Volume #14 - 780.|
EXIT AND ENTRY CONTROLS
READMISSION OF CANADIANS WHO SERVED IN ENEMY FORCES DURING WORLD WAR II
Secretary of State for External Affairs|
to Heads of Post Abroad
CIRCULAR DOCUMENT No. B.4||
January 8th, 1948|
The question of the admissibility to Canada of persons who served during the last war in the armed forces of His Majesty's enemies, has recently been under examination at a high level. Consideration is now being given to the legislative changes that may be necessary in connection with the procedure required for the revocation of citizenship of such persons, both Canadian-born and naturalized.
2. Meanwhile I wish to inform you that the following decisions have been reached with regard to applications from persons who served in enemy forces:
(a) The re-entry of Canadian citizens by birth and naturalization is not to be facilitated and they are not to be advised that they are admissible to Canada as a matter of right. Final action to be taken on this class is under review and further instructions will be issued in due course.
(b) Persons who possessed Canadian domicile and served in the Armed Forces of His Majesty's enemies during the war are to be considered as having relinquished domicile by such action.
(c) Immigrants who are citizens of Finland, Hungary, Italy and Roumania, who served in the Armed Forces of their own country during the war are not to be refused admission to Canada on account of such service unless recorded in the official list of war criminals.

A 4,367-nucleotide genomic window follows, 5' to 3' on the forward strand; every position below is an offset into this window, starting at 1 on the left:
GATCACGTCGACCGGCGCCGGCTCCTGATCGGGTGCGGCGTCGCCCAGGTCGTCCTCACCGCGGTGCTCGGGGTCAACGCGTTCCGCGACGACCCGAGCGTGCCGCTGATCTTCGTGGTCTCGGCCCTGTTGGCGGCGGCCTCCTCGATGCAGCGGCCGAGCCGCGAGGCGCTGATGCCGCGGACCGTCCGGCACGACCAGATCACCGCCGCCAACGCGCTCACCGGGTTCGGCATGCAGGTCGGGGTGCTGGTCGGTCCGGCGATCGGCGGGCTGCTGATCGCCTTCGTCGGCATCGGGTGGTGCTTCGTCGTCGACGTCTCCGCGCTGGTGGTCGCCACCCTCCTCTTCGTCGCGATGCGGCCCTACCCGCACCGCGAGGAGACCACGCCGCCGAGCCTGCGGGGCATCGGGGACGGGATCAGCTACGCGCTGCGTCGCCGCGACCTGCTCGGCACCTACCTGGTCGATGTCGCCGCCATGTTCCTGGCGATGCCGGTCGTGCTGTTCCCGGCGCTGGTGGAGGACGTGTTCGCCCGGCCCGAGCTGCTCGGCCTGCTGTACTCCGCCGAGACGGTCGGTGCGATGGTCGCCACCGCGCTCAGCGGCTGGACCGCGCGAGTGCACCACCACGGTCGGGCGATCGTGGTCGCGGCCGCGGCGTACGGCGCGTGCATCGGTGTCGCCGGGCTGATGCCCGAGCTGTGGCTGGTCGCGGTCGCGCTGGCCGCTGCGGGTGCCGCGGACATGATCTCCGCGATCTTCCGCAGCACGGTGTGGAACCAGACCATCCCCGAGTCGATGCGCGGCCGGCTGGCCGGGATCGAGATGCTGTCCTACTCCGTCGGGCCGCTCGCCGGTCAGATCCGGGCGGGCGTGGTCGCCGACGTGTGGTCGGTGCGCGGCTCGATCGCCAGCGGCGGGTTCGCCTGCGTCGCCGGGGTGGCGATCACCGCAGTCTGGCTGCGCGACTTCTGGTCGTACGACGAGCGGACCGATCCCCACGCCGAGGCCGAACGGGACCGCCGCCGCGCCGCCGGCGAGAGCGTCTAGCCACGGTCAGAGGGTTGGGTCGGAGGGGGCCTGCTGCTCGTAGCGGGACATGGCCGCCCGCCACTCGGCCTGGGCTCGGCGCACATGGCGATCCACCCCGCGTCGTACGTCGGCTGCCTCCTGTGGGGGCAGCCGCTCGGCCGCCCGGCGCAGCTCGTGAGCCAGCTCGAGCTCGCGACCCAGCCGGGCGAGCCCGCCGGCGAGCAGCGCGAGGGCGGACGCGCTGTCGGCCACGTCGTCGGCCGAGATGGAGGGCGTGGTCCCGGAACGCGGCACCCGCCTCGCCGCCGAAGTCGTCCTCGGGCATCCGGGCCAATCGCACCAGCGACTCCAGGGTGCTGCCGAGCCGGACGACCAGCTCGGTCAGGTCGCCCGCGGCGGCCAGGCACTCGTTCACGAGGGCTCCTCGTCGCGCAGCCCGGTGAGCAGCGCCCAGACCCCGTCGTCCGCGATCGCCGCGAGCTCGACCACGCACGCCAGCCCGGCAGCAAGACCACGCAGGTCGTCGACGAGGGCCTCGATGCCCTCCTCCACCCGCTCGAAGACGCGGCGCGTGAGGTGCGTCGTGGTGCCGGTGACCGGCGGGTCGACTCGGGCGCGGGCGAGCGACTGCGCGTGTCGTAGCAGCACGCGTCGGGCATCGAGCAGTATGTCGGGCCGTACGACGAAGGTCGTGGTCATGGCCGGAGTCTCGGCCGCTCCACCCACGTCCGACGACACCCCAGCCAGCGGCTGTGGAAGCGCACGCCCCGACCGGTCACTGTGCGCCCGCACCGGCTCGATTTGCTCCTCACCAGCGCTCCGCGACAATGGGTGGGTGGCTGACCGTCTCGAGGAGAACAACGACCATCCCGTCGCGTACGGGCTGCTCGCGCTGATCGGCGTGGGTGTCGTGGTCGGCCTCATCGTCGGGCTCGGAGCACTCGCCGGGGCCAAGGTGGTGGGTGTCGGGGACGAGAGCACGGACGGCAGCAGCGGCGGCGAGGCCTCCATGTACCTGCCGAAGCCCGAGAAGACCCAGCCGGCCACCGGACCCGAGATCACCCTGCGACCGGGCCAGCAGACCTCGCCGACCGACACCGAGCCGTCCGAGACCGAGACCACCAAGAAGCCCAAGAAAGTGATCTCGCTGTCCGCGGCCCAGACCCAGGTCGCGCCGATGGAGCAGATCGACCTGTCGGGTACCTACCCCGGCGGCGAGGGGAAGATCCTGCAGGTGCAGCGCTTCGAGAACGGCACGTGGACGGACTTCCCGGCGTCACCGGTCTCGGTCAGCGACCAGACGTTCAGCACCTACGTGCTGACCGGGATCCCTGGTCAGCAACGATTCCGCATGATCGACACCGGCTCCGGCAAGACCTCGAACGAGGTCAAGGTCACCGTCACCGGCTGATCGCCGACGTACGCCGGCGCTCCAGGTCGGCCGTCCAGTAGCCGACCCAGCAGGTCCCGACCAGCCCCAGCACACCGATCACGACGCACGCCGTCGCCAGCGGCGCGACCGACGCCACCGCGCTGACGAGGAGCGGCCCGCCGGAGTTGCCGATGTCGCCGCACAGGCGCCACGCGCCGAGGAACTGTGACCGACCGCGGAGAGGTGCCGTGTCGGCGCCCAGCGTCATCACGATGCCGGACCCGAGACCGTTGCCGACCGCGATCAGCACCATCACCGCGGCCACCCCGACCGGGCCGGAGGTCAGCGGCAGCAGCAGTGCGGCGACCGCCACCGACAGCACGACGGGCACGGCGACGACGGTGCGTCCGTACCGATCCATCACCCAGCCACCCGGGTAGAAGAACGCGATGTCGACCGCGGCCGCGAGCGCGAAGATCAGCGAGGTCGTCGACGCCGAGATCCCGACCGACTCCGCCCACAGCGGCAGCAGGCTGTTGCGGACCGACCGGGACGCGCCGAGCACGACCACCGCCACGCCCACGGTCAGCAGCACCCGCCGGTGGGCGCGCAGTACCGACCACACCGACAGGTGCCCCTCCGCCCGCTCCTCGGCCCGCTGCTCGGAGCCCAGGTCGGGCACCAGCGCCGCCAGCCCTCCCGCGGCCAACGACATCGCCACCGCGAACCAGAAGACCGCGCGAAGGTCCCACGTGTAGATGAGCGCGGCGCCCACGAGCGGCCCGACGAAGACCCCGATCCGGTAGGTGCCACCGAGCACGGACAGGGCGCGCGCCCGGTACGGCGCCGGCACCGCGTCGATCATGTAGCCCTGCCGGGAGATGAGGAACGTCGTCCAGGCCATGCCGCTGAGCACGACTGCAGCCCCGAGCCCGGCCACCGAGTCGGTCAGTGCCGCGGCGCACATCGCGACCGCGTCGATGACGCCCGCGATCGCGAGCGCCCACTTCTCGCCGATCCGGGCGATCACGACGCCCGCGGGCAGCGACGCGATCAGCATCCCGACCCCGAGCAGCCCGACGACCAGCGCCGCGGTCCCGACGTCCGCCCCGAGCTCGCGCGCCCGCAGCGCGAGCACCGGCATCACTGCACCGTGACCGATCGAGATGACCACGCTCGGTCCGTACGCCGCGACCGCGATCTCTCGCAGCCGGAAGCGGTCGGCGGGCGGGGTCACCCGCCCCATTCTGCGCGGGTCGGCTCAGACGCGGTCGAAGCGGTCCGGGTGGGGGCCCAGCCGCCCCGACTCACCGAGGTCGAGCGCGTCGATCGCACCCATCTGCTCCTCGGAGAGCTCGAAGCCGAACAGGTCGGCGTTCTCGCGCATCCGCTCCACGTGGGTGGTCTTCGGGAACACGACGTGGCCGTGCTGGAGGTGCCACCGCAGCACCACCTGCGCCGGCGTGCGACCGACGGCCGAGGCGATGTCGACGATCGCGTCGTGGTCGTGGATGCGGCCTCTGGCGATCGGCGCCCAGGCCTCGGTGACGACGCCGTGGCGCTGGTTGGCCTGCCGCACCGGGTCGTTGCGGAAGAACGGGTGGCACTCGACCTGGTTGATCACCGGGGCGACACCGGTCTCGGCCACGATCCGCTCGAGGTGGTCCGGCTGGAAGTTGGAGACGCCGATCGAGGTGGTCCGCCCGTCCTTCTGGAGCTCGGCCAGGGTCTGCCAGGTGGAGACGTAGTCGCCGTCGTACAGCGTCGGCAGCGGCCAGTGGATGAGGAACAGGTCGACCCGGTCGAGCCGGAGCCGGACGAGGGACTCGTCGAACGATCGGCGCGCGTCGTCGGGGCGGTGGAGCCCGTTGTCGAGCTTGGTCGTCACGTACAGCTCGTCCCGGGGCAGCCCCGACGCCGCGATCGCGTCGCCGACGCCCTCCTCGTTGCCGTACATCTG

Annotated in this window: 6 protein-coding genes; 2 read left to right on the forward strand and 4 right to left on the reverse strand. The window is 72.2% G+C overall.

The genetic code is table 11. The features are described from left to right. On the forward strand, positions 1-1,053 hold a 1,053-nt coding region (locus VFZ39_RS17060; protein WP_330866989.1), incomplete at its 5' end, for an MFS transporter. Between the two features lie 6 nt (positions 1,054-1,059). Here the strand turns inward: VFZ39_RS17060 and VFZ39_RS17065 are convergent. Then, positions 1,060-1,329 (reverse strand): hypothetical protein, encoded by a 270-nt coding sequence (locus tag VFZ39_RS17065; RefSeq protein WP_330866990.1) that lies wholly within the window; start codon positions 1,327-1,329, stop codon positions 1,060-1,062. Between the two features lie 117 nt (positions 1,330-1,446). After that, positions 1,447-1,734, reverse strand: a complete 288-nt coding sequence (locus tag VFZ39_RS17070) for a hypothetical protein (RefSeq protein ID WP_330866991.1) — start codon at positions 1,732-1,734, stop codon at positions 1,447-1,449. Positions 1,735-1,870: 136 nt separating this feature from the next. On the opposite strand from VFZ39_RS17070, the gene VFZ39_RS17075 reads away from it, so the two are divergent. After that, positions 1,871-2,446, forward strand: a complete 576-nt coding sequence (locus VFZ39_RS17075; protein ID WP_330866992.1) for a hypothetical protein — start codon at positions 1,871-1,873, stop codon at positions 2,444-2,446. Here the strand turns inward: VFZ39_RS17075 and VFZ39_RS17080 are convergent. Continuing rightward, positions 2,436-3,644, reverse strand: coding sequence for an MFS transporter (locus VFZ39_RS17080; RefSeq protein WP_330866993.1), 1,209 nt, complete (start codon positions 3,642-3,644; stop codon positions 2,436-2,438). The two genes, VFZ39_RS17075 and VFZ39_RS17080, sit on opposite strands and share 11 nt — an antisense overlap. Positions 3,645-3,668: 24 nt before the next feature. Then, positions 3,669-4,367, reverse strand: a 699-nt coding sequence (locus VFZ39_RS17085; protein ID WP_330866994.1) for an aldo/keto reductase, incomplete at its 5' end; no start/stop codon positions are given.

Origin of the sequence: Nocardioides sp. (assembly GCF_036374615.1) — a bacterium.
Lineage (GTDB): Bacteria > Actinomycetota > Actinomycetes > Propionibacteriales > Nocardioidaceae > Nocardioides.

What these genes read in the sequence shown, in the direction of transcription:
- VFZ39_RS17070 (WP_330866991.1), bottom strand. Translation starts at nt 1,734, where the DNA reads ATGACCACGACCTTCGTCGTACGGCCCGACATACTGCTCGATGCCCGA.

(d) Immigrants of neutral or allied nationality who have served in the Armed Forces of His Majesty's enemies are to be refused admission irnless they can establish that such service was rendered under physical compulsion.
3. These decisions will be incorporated in the next supplement to "Instructions to Canadian Visa Officers".
4. It should be borne in mind that persons who are not Canadian citizens or who do not possess Canadian domicile may not enter Canada as a matter of right. The Orders-in-Council recently made under the Immigration Act do not confer a right of admission upon the classes named in them, but merely define the groups or individuals who may be admitted. The terms of the Act itself and of previous Ordersin-Council, save insofar as they may be revoked or modified, must still be applied to each application.
5. The first two decisions cited above call for no comment. The third decisicn should be read in conjunction with P.C. 2908 which applies to those ex-enemy countries with which Canada has concluded treaties of peace. Applications coming within the scope of the fourth decision will in the first instance be refused, but the applicant may appeal and submit evidence of physical compulsion for the consideration of the Immigration authorities.
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